Tag Archives: Thanksgiving

My List


I have so much to be thankful for this year I don’t even know where to start.


1. I am thankful for the amazing opportunities that I have received since being in the Peace Corps.

2. I am thankful for all of the AMAZING people that I have met throughout all of my adventures.

3. I am thankful for the PC staff in Bucharest that has been there for me every single time.

4. I am thankful for my PC family. I love every single one of you so much!

5. I am thankful for all of my friends at site, you truly make Singeorz the best place on earth!

6. I am thankful for my students. I absolutely adore them and they make school so much fun for me.

7. I am thankful for all of my friends back at home. Even though we don’t talk very much, I know that you are always with me and have my back.

8. I am thankful for my family especially my parents. My mom and dad are beyond awesome and really look out for me in every aspect of my life and I am so grateful that I have such loving and caring parents.

9. I am thankful for the wonderful Thanksgiving meal I’m going to get to enjoy on Saturday night even though I will have to travel about 12 hours one way to get to it!

10. Finally, I am thankful for my mental and physical health. I’m happy that I have yet to go crazy, fully!

On a separate note, today I, with the help of Mary, held a 4 hour long workshop about project design and management and my county inspector’s office to about 25 English teachers from within the county. I was extremely nervous at first but it all turned out to be great and I think they learned a lot from it. I have yet to go through the formal evaluations but the ones that I did skim, looked fairly positive.

I am glad this stressful week of hell is over with. I am done with giving out term papers, grading stuff, planning for this presentation, and all of the above. Friday is looking to be a fairly easy day at school with only one class, I have a birthday party friday night for one of my favorite students and then Saturday bright and early I am off to Odorheiu Secuiesc to spend the Thanksgiving holiday with my amazing fellow volunteers.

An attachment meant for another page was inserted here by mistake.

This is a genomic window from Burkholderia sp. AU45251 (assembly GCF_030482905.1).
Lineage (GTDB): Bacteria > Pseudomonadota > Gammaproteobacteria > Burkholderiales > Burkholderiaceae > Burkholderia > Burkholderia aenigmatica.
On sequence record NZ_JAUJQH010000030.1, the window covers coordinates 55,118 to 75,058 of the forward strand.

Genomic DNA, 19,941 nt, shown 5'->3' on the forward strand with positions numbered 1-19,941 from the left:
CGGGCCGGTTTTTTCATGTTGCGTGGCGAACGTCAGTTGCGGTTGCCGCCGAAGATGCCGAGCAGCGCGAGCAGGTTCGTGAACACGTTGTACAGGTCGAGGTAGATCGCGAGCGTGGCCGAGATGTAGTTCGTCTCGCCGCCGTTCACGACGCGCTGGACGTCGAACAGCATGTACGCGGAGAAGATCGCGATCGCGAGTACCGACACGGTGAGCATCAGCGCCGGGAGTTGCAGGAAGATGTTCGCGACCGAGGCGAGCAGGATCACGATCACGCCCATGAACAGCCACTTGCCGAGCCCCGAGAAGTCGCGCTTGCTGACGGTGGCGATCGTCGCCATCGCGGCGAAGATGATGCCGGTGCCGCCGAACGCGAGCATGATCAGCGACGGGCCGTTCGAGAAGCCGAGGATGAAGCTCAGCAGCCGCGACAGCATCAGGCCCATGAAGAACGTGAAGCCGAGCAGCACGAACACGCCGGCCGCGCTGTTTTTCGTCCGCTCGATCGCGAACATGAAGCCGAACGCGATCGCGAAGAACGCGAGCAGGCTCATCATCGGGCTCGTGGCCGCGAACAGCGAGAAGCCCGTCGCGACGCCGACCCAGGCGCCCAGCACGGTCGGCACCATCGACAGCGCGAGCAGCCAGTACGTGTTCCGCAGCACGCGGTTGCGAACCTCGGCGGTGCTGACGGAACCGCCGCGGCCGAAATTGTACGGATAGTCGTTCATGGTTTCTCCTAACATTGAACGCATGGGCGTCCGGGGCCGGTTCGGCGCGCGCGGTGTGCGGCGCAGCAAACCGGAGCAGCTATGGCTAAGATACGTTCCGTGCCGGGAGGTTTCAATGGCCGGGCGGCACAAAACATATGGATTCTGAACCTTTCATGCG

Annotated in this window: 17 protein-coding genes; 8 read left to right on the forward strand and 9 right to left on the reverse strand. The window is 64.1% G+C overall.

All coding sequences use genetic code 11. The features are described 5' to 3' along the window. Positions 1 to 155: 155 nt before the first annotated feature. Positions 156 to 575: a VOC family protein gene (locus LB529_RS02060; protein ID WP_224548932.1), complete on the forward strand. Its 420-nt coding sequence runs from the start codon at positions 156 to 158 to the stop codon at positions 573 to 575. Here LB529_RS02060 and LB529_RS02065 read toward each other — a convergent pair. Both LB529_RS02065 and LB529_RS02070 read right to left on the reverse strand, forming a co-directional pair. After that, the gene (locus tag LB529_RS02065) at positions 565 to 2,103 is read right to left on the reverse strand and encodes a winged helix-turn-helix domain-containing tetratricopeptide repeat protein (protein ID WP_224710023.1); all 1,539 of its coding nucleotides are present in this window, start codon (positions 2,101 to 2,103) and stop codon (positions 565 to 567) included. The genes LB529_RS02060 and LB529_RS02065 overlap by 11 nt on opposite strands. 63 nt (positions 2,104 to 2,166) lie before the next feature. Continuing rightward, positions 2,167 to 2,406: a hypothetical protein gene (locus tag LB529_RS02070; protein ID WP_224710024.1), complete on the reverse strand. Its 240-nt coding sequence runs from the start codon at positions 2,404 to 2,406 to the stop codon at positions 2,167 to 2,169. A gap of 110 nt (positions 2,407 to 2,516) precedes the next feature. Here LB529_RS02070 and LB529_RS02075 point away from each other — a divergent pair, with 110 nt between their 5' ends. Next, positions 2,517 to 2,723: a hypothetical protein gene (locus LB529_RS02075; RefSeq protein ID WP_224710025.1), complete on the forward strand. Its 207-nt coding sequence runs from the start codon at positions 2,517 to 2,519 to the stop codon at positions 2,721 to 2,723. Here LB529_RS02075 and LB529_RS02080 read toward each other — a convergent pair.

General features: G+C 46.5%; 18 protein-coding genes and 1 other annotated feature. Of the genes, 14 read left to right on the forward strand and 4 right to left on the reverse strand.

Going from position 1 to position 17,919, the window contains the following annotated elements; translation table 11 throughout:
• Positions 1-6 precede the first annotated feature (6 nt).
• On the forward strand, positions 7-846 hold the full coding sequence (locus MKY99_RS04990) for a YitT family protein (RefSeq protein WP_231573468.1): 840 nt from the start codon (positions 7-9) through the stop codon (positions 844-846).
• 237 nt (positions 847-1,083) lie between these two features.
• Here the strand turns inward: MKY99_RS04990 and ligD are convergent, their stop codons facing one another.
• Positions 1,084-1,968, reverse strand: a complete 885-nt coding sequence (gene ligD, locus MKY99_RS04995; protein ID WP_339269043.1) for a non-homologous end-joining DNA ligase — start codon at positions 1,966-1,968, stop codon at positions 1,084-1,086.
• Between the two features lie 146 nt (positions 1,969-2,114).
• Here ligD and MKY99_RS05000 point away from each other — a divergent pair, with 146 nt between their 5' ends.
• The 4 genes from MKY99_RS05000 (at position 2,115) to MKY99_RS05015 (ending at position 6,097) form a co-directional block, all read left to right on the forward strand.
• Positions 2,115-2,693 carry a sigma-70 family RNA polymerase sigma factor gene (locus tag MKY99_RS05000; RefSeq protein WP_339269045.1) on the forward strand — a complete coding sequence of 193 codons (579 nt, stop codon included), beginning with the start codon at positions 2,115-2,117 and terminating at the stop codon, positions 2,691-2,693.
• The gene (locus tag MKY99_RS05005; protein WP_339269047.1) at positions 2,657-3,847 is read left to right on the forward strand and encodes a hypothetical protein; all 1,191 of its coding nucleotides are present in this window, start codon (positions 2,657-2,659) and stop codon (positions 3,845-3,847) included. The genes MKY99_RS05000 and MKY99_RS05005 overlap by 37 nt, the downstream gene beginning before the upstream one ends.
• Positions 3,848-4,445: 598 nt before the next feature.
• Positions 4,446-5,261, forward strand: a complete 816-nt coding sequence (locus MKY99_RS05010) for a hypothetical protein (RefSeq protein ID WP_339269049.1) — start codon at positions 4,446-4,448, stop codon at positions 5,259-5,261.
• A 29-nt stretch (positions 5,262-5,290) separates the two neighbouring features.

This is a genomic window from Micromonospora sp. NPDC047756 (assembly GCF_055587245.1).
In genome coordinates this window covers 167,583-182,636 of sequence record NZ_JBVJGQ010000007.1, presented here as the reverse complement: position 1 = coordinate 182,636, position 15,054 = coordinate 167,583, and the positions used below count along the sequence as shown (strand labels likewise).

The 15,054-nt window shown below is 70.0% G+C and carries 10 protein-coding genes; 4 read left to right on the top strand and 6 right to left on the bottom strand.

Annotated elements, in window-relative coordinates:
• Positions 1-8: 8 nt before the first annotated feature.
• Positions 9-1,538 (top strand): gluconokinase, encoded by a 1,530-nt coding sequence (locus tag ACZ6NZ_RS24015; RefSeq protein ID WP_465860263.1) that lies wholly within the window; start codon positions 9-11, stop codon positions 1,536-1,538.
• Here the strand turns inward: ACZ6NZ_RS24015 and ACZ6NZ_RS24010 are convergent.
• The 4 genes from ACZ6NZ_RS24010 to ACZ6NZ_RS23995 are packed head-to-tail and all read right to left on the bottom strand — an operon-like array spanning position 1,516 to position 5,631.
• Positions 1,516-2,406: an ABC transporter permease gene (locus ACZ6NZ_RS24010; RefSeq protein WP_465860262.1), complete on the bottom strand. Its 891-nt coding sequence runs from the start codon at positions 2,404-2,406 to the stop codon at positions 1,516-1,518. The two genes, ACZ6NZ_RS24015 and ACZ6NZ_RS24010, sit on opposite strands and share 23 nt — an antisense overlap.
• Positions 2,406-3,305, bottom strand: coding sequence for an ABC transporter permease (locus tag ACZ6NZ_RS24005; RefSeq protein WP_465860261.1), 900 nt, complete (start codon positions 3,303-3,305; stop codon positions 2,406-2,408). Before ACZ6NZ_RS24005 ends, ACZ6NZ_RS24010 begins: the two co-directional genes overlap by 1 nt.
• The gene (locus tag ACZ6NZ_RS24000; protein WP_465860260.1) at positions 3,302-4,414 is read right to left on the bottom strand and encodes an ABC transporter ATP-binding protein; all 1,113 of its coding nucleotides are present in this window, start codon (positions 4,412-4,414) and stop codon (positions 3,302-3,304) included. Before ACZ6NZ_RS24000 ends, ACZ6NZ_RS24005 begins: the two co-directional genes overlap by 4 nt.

Once again,

Happy Thanksgiving to you all and I am very thankful for each and every one of you.


La Sfârşitul Lumii


La sfarsitul lumii means at the end of the world and that is exactly where I went to celebrate my Thanksgiving weekend. Kelly lives in a little village called Focuri which literally means fires. She is about 45km outside of Iasi, the second largest city in Romania. I left for my adventure immediately after school on Thursday. With my backpack in tow, I headed to the main corner where one picks up rides that are leaving the city. I found a ride within 10 minutes and headed to the train station in Ilva Mica. After waiting for about 40 minutes for the train to Pascani, I finally got on the train and then proceeded to defrost my body for the next hour or so. Nothing unusual came out of the train ride, random bunicas (grandmas) talking to me and inquiring where i’m going, why i’m going then finding out i’m not a native speaker which just opens the floodgates to even more follow up questions. Since I was not going to be able to make it to Kelly’s site in one travel day, my stop, 5.5 hours later was Pascani, the home of two very wonderful volunteers that would also be attending our Thanksgiving feast name Theron and Sarah.

The following morning, the three of us got up around 8 and headed for the train station to meet the others in Iasi. Our train arrived 1.5 hours later and we were greeted on the platform by Kelly and another volunteer Matt. Our first order of business was getting a little taste of America by patroning the McDonald’s that is right next to the train station. The rest of our time spent in Iasi was shopping at the ginormous grocery store that Carrefour has made at the edge of the city and being astonished that they actually carried sweet potatoes since no one knows what sweet potatoes are and they assume they are regular potatoes you just put sugar on. We caught the last bus out of Iasi at 5pm and headed to Focuri. After about half an hour on the bus, the asphalt stopped and we knew we had officially entered no man’s land. The last hour of the bus ride was spent bobbing up and down and trying to figure our exact location based on the minimal outside lighting.